Several, often multifaceted, approaches have proved to be successful in improving bystander CPR rates. CPR training delivered through mass training events,13 targeting family members of patients at risk of cardiac arrest,13 mandatory CPR testing as part of driving licence qualification,5 ,14 ,15 community CPR training13 and CPR training in schools2 ,5 have been successful. Other promising modalities include video/DVD training, ultra-brief CPR training and mobile phone apps.16 ,17
Through the Heartstart programme, the British Heart Foundation has invested in CPR training for the lay public since the 1990s. In 2010, the BHF and Resuscitation Council (UK) (RCUK) initiated a campaign to raise awareness of out-of-hospital cardiac arrest, and the importance and effectiveness of bystander CPR.18 The campaign involves several facets, including supporting CPR training in schools and communities, production of the Lifesaver app and national media campaigns. The knowledge that brief and ultra-brief hands-only CPR training videos increase the likelihood that a bystander will attempt CPR and lead to superior CPR skills compared with untrained laypersons19 informed the BHF Vinnie Jones Hands-only CPR campaign and the Hands Only CPR app.20 The award-winning Lifesaver app21 was developed by the RCUK, and has been distributed free of charge to all schools in the UK. Lifesaver is a live-action movie that you play like a game. It throws you into the heart of the action, changing what happens in three scenarios showing real people in real places. Several cases of successful resuscitation from bystanders trained with these tools confirm the potential of this approach.
In 2014, the BHF launched its Nation of Lifesavers campaign to coincide with European Re-start a Heart Day on 16th October. This campaign seeks to ensure that large proportions of the UK population are skilled and equipped to start the chain of survival immediately in the event of an out-of-hospital cardiac arrest. To achieve this, BHF launched a DVD-based, watch-and-learn model of CPR training to secondary schools, community groups and workplaces across the UK, under the banner of ‘Call, Push, Rescue’ to give a more lay-friendly descriptor than ‘cardiopulmonary resuscitation’. The aim of the training is to demystify CPR and reinforce the message that it can be learnt and delivered by anyone so that members of the public are more likely to intervene in the event of an out-of-hospital cardiac arrest.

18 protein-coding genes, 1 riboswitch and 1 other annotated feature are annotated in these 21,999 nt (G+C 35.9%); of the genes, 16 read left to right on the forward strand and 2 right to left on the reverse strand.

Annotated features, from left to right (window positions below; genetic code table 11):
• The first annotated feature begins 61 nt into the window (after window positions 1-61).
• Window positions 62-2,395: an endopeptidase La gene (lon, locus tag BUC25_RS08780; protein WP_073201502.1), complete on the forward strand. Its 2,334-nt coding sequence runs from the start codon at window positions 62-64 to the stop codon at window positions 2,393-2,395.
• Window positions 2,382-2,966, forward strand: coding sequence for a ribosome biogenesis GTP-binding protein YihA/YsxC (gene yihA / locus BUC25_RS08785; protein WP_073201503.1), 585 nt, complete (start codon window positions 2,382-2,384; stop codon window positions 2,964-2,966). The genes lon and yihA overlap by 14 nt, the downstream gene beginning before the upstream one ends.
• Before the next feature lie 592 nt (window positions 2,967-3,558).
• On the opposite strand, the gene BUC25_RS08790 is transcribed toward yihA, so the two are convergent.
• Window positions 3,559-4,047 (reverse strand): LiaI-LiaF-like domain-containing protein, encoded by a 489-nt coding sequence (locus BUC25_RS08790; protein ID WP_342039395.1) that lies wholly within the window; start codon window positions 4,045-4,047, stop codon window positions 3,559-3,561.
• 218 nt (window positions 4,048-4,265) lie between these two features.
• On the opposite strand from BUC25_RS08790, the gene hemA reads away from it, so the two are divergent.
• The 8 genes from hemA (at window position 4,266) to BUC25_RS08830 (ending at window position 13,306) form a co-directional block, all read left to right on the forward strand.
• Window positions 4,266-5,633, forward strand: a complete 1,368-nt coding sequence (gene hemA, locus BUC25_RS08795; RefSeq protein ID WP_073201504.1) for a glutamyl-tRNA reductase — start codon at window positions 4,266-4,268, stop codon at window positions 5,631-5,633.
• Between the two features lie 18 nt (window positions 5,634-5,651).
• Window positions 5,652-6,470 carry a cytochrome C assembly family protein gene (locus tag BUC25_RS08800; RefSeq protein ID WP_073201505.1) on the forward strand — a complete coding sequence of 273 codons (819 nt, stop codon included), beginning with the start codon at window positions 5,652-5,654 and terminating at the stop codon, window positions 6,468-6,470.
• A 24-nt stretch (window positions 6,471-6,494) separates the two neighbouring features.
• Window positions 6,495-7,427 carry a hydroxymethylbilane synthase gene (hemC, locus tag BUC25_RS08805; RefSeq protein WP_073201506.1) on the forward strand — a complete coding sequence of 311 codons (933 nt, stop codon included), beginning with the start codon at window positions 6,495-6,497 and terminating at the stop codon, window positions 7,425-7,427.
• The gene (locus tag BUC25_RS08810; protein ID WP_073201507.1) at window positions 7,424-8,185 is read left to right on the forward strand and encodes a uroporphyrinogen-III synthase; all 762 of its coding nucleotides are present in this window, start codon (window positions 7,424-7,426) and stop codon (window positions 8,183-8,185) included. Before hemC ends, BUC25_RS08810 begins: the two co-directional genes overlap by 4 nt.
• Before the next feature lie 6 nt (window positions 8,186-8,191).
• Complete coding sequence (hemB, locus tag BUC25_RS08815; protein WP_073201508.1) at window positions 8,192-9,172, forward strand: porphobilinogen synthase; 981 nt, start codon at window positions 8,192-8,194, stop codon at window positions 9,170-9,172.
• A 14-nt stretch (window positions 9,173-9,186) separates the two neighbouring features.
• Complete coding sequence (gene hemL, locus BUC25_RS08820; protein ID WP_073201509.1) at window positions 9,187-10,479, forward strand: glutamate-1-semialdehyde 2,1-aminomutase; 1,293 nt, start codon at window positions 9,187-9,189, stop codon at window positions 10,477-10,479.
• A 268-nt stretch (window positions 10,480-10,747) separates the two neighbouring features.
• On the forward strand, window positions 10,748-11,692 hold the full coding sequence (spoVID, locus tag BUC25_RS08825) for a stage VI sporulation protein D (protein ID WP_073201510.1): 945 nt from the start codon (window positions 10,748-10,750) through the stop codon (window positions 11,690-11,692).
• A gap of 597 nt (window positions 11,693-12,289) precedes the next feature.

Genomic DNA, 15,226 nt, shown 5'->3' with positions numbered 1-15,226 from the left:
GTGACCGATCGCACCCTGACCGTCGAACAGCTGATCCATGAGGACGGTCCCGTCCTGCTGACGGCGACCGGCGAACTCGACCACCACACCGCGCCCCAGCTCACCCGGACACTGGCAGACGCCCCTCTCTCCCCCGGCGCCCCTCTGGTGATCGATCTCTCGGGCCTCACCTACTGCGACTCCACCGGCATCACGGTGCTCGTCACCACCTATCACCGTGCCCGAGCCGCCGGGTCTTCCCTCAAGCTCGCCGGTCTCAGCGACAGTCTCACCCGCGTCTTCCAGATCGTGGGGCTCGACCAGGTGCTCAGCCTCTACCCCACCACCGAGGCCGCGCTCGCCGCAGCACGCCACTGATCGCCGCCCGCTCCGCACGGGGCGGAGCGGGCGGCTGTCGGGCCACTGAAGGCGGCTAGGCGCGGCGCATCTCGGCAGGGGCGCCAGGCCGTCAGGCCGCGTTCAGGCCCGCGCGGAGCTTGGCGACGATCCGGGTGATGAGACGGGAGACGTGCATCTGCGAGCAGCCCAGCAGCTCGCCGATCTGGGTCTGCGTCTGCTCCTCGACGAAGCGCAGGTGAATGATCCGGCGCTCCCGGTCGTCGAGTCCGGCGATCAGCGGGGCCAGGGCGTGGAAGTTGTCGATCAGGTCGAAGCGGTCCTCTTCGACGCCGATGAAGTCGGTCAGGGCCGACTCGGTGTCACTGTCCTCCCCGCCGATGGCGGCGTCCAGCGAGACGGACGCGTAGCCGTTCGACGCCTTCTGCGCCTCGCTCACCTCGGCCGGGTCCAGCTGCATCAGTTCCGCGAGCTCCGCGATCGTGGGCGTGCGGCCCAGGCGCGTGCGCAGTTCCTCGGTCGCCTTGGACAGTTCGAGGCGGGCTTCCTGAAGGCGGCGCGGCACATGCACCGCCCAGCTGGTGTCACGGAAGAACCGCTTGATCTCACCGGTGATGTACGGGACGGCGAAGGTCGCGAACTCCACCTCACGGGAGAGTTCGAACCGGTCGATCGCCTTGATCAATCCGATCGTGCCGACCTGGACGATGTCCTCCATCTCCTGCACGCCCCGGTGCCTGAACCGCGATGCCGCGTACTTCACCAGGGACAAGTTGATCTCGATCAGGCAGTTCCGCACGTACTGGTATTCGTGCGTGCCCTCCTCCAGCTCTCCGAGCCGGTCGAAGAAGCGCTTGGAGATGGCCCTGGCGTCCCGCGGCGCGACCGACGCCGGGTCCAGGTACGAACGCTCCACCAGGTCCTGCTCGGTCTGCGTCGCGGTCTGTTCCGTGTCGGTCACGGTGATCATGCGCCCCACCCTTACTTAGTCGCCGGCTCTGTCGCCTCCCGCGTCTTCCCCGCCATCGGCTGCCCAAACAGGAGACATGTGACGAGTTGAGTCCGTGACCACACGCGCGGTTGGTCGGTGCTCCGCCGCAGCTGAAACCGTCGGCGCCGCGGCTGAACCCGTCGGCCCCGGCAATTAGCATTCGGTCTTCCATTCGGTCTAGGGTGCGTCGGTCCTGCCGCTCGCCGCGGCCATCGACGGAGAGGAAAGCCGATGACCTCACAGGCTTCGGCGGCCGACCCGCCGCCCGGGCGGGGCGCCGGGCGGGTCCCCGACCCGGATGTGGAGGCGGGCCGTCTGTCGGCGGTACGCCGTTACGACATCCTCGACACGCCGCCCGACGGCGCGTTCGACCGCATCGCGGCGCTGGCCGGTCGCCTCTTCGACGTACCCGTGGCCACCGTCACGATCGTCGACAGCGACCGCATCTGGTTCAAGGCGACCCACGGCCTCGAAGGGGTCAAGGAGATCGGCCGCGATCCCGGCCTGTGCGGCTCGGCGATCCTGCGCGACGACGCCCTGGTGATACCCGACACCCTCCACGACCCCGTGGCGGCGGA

BHF has developed a marketing strategy to secondary schools in particular (to whom the training packs are provided free of charge), which celebrates the lives saved by members of the public who carried out CPR on loved ones and strangers. In addition, several thousand people have already learned CPR at work using the Call Push Rescue model. BHF is actively working with some of the UK’s largest corporate employers who have agreed to purchase the Call Push Rescue CPR training kit so that their staff can learn CPR in less than 30 min.
In March 2012, the Bolton Wanderers footballer Fabrice Muamba suddenly collapsed on the pitch during a game, and was successfully resuscitated. He has supported the work of the BHF and RCUK. In addition, he has supported the ‘Hearts and Goals’ campaign that was set up by the Arrhythmia Alliance after Bolton Wanderers chose them as their national charity.
The primary goal from the various campaigns and strategies has been to ensure that every young person leaves school knowing how to perform CPR and having an awareness of the use of a public access defibrillator.22 This has been achieved in other countries by delivering this training as part of a national curriculum. Although this is yet to be achieved, there have been several notable successes in the 5 years that the campaigns have been active.
Increased public awareness has undoubtedly led to an increased number of schools delivering this training. In some regions (eg, Leicestershire, North West, London), there has been a regional approach to coordinating training.
Successful lobbying of the European Parliament to pass a Written Declaration in 2012 supporting the development of national strategies to improve bystander CPR rates and access to defibrillators.
Development of guidance about purchase of defibrillators for schools in England by the Department for Education.23